The reports of the death of the European Union have been greatly exaggerated – to quote Mark Twain — a few times already in the bloc’s tumultuous life.
This time, however, the European Central Bank (ECB) cannot be the only one to do “whatever it takes” to save the eurozone – and implicitly the wider EU — from the economic consequences of the Covid-19 crisis.
Speeches and releases from various European Central Bank officials don’t make the best summer reading, that’s for sure. But it might be a good idea to go through a couple of recent ones, which give a hint of what the future might bring.
This is going to be a crucial year for the European Union. There are more and more voices predicting its disintegration. With the political events that are ahead, it’s not a possibility that should be taken lightly.
As more and more people fret about imminent interest rate increases by the Federal Reserve and the Bank of England, a report release by the Bank for International Settlements (BIS) shows that companies and households in the UK would be able to cope relatively well with a rate increase.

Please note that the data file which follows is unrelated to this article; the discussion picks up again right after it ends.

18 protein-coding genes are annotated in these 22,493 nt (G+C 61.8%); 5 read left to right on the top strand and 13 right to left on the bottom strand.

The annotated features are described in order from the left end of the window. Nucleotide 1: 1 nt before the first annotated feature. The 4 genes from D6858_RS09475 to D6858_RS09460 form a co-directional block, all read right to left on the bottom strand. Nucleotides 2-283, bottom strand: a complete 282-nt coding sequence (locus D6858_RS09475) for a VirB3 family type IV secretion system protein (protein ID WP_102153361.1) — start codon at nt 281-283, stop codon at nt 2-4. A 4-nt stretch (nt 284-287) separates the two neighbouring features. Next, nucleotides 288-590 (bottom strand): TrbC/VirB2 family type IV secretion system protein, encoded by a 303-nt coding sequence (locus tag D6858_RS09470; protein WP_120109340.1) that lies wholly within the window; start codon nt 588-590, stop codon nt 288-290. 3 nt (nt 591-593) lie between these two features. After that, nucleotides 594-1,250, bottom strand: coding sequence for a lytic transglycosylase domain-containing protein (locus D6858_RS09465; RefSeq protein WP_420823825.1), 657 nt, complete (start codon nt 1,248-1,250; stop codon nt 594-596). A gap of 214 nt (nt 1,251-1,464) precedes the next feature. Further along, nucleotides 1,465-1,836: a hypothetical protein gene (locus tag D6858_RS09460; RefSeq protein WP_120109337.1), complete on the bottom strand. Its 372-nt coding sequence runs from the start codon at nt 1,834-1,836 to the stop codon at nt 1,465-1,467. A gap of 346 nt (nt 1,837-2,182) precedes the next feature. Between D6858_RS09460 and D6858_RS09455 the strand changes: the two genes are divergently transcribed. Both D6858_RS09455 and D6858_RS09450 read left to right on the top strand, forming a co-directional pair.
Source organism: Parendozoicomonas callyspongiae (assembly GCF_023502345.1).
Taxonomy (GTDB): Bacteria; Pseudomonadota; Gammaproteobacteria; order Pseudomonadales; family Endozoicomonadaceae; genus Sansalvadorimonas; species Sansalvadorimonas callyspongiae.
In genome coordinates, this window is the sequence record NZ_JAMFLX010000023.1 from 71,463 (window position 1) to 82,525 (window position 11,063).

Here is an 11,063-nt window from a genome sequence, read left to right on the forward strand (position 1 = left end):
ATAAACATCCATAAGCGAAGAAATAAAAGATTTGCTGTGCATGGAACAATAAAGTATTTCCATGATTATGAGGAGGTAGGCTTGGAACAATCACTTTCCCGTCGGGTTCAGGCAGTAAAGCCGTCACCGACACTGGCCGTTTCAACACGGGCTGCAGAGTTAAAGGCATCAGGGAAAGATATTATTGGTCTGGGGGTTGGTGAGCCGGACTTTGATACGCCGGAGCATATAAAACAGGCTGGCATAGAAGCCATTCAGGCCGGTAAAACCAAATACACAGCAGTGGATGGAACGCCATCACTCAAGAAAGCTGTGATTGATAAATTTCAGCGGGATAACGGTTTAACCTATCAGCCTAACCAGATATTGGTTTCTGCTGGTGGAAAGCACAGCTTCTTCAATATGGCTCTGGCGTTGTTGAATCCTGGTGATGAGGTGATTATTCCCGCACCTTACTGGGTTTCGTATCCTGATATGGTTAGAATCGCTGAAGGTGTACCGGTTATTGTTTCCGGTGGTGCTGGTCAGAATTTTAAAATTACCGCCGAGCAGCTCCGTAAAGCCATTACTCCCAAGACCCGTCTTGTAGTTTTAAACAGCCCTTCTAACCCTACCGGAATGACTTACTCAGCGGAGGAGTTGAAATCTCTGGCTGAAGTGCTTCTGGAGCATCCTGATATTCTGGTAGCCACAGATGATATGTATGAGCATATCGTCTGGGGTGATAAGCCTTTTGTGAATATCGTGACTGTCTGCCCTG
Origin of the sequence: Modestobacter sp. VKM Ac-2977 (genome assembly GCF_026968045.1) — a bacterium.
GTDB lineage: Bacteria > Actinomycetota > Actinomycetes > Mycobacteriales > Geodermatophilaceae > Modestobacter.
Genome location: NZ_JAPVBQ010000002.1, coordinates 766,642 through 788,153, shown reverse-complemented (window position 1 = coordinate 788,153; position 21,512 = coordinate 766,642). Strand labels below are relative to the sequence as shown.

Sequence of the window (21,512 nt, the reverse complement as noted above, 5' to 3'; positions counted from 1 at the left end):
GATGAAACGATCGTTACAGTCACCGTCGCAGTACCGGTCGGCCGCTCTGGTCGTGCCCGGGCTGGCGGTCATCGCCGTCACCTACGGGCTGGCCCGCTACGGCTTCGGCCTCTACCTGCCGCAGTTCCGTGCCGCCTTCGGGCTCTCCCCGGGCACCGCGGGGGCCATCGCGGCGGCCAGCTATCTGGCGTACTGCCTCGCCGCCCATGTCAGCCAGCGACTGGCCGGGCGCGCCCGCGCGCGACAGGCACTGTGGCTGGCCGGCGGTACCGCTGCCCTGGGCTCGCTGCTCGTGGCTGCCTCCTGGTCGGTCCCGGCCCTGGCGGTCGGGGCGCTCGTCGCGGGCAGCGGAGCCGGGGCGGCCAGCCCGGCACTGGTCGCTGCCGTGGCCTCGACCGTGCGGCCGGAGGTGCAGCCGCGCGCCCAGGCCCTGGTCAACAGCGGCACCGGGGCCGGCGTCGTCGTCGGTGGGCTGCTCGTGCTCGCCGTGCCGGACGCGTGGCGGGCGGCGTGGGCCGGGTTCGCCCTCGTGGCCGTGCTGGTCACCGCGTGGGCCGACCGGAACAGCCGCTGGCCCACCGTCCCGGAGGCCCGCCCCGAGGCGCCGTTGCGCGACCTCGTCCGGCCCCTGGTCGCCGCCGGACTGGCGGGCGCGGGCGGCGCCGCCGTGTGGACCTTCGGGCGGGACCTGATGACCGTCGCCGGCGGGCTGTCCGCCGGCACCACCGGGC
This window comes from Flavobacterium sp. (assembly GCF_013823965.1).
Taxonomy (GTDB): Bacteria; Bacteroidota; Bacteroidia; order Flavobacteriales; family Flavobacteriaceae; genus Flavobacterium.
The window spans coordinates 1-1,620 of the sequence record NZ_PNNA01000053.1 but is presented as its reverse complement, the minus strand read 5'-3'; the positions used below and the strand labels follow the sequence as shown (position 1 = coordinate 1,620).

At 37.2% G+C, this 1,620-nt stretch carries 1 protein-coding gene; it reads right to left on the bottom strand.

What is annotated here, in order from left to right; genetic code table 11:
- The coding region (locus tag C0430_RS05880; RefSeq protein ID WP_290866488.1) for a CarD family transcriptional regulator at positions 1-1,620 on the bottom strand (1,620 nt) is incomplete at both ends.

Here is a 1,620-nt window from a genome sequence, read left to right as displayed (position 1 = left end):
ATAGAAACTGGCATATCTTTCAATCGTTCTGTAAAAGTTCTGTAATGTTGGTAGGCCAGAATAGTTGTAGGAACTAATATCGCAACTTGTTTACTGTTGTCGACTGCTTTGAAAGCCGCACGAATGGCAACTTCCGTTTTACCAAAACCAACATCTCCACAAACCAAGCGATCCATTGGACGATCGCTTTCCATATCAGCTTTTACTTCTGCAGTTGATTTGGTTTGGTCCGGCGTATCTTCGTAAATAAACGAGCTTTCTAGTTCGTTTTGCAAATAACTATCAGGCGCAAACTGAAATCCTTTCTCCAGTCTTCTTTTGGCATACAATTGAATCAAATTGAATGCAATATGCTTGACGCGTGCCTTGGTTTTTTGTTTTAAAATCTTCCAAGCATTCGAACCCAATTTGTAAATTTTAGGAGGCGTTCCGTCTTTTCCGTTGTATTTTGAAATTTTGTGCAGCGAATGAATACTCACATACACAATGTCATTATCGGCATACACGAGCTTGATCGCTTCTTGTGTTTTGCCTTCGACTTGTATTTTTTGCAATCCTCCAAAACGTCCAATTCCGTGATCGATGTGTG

A small step for the ECB, a big step for eurozone banks could be one way of looking at a recent announcement by the European Central Bank that it is widening the array of financial instruments that it is accepting as collateral for its monetary operations.
Inflation has been on a break for a while, and worries about deflation mount. But rather than worrying, perhaps it would be better to see this new face of the crisis as an extraordinary opportunity: that of doing away with debt as the main driver of growth.
One piece of good news about the eurozone has been overshadowed by the ongoing, Syriza-orchestrated drama on Greece: lending continues to improve, and with it, the prospects for the single currency area.
The financial crisis of 2007-2009 has left a lot of collapsed Spanish castles in its wake, hitting Spanish banks hard.
Pictures of Spain’s ghost towns were splashed across the world’s newspapers at the beginning of the eurozone debt crisis. True, they weren’t as impressive as the Chinese ghost cities, but they show what excess debt and an inflated real estate sector can do to a country – and to its banks.
However, more than five years on since the crisis, the story is slowly changing.